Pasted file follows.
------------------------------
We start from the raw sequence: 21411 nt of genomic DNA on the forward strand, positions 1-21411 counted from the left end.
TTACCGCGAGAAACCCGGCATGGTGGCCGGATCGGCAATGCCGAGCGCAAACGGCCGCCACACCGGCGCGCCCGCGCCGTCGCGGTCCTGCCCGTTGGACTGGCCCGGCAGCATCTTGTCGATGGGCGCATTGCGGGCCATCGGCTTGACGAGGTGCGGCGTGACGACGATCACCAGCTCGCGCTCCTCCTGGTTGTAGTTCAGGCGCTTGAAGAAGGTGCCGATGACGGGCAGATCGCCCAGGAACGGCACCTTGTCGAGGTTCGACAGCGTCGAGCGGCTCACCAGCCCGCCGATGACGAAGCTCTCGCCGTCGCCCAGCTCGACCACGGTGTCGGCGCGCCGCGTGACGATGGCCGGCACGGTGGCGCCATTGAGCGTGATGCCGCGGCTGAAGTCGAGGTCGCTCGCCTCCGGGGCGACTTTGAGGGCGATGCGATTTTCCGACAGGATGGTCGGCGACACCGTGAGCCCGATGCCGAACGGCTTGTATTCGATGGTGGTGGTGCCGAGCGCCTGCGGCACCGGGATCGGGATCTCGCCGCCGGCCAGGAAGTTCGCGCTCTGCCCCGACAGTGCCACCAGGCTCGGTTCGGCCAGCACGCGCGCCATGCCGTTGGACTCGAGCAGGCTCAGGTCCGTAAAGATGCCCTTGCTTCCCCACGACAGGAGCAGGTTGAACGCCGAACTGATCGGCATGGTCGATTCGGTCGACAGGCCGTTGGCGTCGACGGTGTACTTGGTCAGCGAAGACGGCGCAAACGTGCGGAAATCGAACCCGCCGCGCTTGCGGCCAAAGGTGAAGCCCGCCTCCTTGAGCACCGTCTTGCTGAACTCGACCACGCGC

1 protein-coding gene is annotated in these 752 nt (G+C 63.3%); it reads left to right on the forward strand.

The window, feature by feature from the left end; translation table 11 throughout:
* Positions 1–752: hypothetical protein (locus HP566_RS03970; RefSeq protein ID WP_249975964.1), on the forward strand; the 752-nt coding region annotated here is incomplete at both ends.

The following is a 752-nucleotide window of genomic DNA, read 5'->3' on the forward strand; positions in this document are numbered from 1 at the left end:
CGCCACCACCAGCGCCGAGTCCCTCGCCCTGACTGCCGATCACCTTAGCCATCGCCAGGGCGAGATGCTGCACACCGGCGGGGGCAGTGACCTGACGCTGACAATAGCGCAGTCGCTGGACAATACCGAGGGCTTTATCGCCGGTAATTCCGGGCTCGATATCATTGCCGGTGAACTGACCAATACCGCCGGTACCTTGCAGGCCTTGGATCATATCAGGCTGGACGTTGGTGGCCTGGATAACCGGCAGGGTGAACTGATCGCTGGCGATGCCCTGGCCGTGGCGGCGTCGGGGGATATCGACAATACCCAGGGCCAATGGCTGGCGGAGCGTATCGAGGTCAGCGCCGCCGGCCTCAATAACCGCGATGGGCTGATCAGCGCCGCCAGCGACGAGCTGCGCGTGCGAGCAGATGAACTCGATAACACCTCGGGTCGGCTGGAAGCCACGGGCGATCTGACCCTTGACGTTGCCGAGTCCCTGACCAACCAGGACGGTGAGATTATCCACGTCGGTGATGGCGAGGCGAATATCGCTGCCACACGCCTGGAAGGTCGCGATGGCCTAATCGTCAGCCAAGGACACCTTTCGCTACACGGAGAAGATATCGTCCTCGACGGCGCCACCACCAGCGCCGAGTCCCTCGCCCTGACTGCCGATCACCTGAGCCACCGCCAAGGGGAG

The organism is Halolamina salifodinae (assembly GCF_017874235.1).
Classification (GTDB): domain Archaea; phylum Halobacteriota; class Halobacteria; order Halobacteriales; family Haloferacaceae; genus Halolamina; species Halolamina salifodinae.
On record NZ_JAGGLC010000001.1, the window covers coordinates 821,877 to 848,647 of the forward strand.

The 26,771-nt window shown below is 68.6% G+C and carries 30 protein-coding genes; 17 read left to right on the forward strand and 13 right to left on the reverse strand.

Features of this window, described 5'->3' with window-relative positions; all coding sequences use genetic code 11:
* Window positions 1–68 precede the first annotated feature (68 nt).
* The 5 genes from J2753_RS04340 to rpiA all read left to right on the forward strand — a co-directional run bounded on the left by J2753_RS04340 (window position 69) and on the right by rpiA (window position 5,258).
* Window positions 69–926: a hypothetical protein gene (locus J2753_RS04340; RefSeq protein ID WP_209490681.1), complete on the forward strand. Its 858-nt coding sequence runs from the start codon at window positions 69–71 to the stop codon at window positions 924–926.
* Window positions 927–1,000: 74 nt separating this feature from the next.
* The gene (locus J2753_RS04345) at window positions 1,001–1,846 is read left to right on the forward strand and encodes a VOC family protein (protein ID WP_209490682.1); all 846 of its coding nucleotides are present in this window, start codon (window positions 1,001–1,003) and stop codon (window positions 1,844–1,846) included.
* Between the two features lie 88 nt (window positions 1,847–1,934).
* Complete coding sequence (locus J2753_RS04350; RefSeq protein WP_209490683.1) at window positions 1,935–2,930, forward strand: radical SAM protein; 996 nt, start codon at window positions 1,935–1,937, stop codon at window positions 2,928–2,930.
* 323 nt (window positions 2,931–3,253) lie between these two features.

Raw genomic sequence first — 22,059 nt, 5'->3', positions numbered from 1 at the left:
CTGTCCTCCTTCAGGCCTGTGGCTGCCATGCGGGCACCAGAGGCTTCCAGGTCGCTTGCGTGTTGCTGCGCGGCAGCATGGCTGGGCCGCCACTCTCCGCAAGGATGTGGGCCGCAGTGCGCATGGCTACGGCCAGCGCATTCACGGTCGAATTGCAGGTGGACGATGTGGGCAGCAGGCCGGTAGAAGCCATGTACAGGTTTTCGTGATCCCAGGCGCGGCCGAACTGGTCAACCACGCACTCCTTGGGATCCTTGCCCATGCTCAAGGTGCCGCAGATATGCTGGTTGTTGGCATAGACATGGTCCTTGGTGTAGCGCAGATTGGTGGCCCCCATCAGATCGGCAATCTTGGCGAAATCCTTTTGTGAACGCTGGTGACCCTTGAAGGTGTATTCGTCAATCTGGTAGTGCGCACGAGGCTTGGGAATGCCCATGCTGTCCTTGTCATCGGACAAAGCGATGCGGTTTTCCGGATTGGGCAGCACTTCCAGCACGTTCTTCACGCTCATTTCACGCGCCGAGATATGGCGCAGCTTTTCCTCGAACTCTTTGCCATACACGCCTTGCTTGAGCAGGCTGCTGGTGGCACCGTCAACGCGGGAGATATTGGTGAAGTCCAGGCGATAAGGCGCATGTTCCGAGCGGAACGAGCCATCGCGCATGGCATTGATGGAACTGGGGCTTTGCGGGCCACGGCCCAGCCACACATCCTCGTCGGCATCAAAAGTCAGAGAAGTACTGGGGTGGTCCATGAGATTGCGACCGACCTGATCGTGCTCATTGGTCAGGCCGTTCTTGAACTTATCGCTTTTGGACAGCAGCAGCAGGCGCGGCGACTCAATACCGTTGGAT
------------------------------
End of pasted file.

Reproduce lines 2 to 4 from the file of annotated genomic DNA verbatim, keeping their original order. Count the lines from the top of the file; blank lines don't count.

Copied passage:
TTACCGCGAGAAACCCGGCATGGTGGCCGGATCGGCAATGCCGAGCGCAAACGGCCGCCACACCGGCGCGCCCGCGCCGTCGCGGTCCTGCCCGTTGGACTGGCCCGGCAGCATCTTGTCGATGGGCGCATTGCGGGCCATCGGCTTGACGAGGTGCGGCGTGACGACGATCACCAGCTCGCGCTCCTCCTGGTTGTAGTTCAGGCGCTTGAAGAAGGTGCCGATGACGGGCAGATCGCCCAGGAACGGCACCTTGTCGAGGTTCGACAGCGTCGAGCGGCTCACCAGCCCGCCGATGACGAAGCTCTCGCCGTCGCCCAGCTCGACCACGGTGTCGGCGCGCCGCGTGACGATGGCCGGCACGGTGGCGCCATTGAGCGTGATGCCGCGGCTGAAGTCGAGGTCGCTCGCCTCCGGGGCGACTTTGAGGGCGATGCGATTTTCCGACAGGATGGTCGGCGACACCGTGAGCCCGATGCCGAACGGCTTGTATTCGATGGTGGTGGTGCCGAGCGCCTGCGGCACCGGGATCGGGATCTCGCCGCCGGCCAGGAAGTTCGCGCTCTGCCCCGACAGTGCCACCAGGCTCGGTTCGGCCAGCACGCGCGCCATGCCGTTGGACTCGAGCAGGCTCAGGTCCGTAAAGATGCCCTTGCTTCCCCACGACAGGAGCAGGTTGAACGCCGAACTGATCGGCATGGTCGATTCGGTCGACAGGCCGTTGGCGTCGACGGTGTACTTGGTCAGCGAAGACGGCGCAAACGTGCGGAAATCGAACCCGCCGCGCTTGCGGCCAAAGGTGAAGCCCGCCTCCTTGAGCACCGTCTTGCTGAACTCGACCACGCGC

1 protein-coding gene is annotated in these 752 nt (G+C 63.3%); it reads left to right on the forward strand.

The window, feature by feature from the left end; translation table 11 throughout: